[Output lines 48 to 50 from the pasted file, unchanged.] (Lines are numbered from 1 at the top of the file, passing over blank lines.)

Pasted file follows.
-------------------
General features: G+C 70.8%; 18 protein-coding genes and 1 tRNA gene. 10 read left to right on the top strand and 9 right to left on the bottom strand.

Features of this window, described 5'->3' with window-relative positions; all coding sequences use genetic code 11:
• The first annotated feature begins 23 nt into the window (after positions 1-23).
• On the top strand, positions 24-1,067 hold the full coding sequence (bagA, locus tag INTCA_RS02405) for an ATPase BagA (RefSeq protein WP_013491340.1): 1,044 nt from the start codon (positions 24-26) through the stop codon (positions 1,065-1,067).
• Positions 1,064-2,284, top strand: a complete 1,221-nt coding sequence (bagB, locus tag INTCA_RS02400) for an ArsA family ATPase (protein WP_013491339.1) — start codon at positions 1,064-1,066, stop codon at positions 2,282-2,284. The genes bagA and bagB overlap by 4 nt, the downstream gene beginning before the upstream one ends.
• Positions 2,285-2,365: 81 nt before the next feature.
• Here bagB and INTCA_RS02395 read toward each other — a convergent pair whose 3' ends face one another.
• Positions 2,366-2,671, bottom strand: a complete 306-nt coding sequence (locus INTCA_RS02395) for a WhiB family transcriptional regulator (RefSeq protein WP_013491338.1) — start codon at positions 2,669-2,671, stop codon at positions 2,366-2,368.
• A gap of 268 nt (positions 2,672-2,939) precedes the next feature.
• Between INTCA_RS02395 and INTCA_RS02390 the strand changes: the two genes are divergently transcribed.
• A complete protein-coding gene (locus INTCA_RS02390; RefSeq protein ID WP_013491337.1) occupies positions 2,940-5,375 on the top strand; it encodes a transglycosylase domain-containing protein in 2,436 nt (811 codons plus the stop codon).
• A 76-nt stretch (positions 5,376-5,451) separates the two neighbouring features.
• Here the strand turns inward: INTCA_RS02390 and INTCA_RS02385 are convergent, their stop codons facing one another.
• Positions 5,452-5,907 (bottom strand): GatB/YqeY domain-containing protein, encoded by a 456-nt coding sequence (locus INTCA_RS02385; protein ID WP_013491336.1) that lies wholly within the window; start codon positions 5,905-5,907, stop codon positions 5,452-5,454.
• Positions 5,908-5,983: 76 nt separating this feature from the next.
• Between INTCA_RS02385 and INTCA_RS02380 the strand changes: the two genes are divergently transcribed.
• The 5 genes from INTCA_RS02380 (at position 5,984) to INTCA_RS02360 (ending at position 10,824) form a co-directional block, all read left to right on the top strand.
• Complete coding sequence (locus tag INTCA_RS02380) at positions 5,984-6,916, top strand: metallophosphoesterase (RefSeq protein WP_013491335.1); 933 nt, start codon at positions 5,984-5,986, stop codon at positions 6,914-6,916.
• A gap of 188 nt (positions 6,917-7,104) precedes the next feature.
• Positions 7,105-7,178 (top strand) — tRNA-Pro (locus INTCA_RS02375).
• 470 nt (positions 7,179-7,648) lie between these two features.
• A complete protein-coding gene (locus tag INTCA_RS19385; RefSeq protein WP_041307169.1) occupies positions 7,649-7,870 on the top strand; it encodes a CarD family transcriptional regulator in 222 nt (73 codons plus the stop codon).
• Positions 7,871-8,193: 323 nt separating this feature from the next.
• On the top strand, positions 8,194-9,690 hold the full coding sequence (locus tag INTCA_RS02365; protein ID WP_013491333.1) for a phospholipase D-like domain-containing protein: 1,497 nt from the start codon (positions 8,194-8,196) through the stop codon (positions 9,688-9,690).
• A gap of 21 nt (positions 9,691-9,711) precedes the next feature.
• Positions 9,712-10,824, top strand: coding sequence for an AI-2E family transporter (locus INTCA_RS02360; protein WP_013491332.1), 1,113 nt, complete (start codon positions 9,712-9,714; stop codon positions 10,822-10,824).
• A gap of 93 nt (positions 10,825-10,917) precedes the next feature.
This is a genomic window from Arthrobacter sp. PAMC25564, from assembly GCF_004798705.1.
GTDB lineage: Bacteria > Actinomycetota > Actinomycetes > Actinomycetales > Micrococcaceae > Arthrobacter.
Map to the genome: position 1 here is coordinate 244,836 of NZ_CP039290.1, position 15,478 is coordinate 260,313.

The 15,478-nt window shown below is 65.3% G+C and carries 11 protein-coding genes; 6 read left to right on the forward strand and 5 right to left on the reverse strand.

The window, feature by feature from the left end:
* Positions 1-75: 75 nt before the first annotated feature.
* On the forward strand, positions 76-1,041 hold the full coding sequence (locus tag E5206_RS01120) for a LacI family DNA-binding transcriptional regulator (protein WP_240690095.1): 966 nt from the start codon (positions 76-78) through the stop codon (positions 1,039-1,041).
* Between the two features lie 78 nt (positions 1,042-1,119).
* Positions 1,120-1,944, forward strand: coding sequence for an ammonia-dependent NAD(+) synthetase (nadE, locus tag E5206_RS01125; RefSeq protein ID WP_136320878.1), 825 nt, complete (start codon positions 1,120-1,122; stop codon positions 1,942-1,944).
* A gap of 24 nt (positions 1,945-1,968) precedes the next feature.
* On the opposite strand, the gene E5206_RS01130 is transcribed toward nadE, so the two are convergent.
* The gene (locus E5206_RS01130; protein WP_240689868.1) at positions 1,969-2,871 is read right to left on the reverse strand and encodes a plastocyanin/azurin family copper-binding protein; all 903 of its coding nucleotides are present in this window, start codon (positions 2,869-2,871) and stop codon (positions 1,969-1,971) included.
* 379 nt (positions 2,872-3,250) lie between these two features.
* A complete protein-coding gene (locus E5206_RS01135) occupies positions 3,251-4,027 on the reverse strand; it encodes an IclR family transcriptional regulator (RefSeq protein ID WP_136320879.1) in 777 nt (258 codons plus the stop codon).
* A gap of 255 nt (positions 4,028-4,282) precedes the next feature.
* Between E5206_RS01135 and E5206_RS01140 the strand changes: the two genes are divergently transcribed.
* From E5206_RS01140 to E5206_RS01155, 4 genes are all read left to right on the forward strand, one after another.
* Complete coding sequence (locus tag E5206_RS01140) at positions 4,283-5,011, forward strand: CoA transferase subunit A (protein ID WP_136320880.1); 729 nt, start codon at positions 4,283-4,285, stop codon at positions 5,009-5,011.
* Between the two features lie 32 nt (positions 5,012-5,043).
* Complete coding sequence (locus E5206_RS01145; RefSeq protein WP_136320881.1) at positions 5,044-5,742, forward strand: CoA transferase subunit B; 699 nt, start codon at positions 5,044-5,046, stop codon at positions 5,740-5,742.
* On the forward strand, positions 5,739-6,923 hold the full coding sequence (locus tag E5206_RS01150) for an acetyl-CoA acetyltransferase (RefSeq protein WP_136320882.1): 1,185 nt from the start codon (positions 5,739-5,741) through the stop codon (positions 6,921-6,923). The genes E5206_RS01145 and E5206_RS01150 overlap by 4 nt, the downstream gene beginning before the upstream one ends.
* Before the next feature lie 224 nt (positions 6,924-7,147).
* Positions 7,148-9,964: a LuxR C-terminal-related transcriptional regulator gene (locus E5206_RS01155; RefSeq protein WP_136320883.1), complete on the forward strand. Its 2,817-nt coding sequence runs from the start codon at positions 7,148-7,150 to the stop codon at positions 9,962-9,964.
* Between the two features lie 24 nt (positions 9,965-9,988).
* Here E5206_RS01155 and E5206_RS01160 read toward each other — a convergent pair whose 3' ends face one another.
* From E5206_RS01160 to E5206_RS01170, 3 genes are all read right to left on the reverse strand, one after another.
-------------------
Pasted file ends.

* On the forward strand, positions 5,739-6,923 hold the full coding sequence (locus tag E5206_RS01150) for an acetyl-CoA acetyltransferase (RefSeq protein WP_136320882.1): 1,185 nt from the start codon (positions 5,739-5,741) through the stop codon (positions 6,921-6,923). The genes E5206_RS01145 and E5206_RS01150 overlap by 4 nt, the downstream gene beginning before the upstream one ends.
* Before the next feature lie 224 nt (positions 6,924-7,147).
* Positions 7,148-9,964: a LuxR C-terminal-related transcriptional regulator gene (locus E5206_RS01155; RefSeq protein WP_136320883.1), complete on the forward strand. Its 2,817-nt coding sequence runs from the start codon at positions 7,148-7,150 to the stop codon at positions 9,962-9,964.